More questions on grammatic(al)ization

Susanna Cumming cumming at HUMANITAS.UCSB.EDU
Sat Oct 28 01:10:49 UTC 1995


I resonated with all of Spike's questions about grammatic(al)ization. I
don't have any answers, but I have a few more questions of my own. These
came up for me because I'm teaching a historical course for the first time
in a few years this quarter, & we're doing grammaticization now. In
catching up with the large amount of recent literature out there and
trying to present it to my students, I noticed some surprising trends:
notably that people, for the most part functionalists, when writing about
grammaticization seem to display some assumptions and hidden theories of
grammar and meaning that I don't think of as particularly functional. It
may be that I'm just more radical relative to the functional community
than I think I am! But in order to find out if that's true, I wonder what
people think about the following issues:

In my opinion, one of the reasons that there are so many different
understandings of and ways of using the term "grammatic(al)ization" is
that people have different ideas about what counts as "grammar".
Unfortunately, when writing about grammaticalization, people rarely make
it explicit what their theory of grammar is. In the easy cases Spike
cites, grammar=morphology and that's that. For all the cases where the
result isn't an affix, the question is harder. People usually talk about
"open" and "closed" classes here, on the understanding that closed classes
are "more grammatical" because they are listed in the grammar instead of
in the lexicon. But I think many linguists today reject the hard-and-fast
distinction between "lexicon" and "grammar" that we used to operate with,
and it's not far from there to rejecting the distinction between closed
and open classes. On the one hand, there are lots of reasons to want to
let items like prepositions, conjunctions and even complementizers to be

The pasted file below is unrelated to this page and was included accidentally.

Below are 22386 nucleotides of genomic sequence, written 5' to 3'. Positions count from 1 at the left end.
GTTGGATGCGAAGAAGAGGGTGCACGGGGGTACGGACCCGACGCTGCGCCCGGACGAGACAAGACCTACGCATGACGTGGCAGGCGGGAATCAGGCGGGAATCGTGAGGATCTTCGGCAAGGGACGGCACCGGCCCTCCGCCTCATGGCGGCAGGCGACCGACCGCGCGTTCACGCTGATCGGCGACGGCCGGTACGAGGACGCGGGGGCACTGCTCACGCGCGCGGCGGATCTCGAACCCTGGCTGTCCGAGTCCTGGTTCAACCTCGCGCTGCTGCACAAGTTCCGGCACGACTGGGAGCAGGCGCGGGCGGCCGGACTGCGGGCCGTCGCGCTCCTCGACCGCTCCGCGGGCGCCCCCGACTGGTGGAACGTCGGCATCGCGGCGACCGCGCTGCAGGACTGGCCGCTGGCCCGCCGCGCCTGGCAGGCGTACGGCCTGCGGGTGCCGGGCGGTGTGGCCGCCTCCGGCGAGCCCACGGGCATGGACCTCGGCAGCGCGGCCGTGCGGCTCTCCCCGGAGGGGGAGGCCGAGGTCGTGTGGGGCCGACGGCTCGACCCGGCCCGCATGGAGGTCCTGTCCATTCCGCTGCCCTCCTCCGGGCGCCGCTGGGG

listed in the lexicon -- since they are clearly not simply "structure
markers", but rather they have the kinds of semantics we associate with
lexical items -- and on the other, why should we consider "verb" to be an
open class in English, for instance, when virtually every high-frequency
verb has its own unique set of distributional properties?  The insights
about the highly idiosyncratic grammatical distribution of all kinds of
items brought to us courtesy of construction grammar should also shed some
doubt on the open/closed opposition. So: if you use the term
grammaticization, what's your theory of what is and isn't "in the

On the semantic side, there is of course some disagreement about how to
characterize the changes that have been labeled "grammatic(al)ization",
but many linguists subcribe to a "generalization" / "bleaching" /
"abstraction" approach. This worries me too, since all these terms seem to
presuppose an old-fashioned theory of semantics which I wouldn't otherwise
have attributed to many of the linguists who use these terms: meanings as
feature bundles arranged in a taxonomy, such that features are added as
one moves down the taxonomy from more general to more specific.
Grammaticization then is movement up the taxonomy by removing features:
it results in "less" meaning (as implied in the laundry metaphors, i.e.
weakening bleaching / fading) and ergo more "general" or more "abstract"
meaning. WHile this approach to meaning works pretty well in some areas of
lexicon -- especially biological domains -- there are many others where it
is much more problematic to build taxonomies and/or do feature analysis --
especially anything which isn't a noun. Question: is there an approach to
semantics within which the notion of "bleaching" makes sense that isn't a
features-and-taxonomies theory? (Some linguists, of course, think of the
changes involved in grammaticization as a change in kind rather than
quantity of meaning; they're exempt from this question.)

Finally, here's one for the grammaticization-is-syntax-from-discourse
folks out there: how do you know when grammaticization has happened, that
is, when something that was once a "loose pattern" has become a "tight
construction"? SHould you be able to tell from looking at spoken discourse
data when a particular stretch of speech is to be seen as a token of "a
construction", and if so, how?

Thanks to anyone who can provide some guidance here that I can share with
my students!


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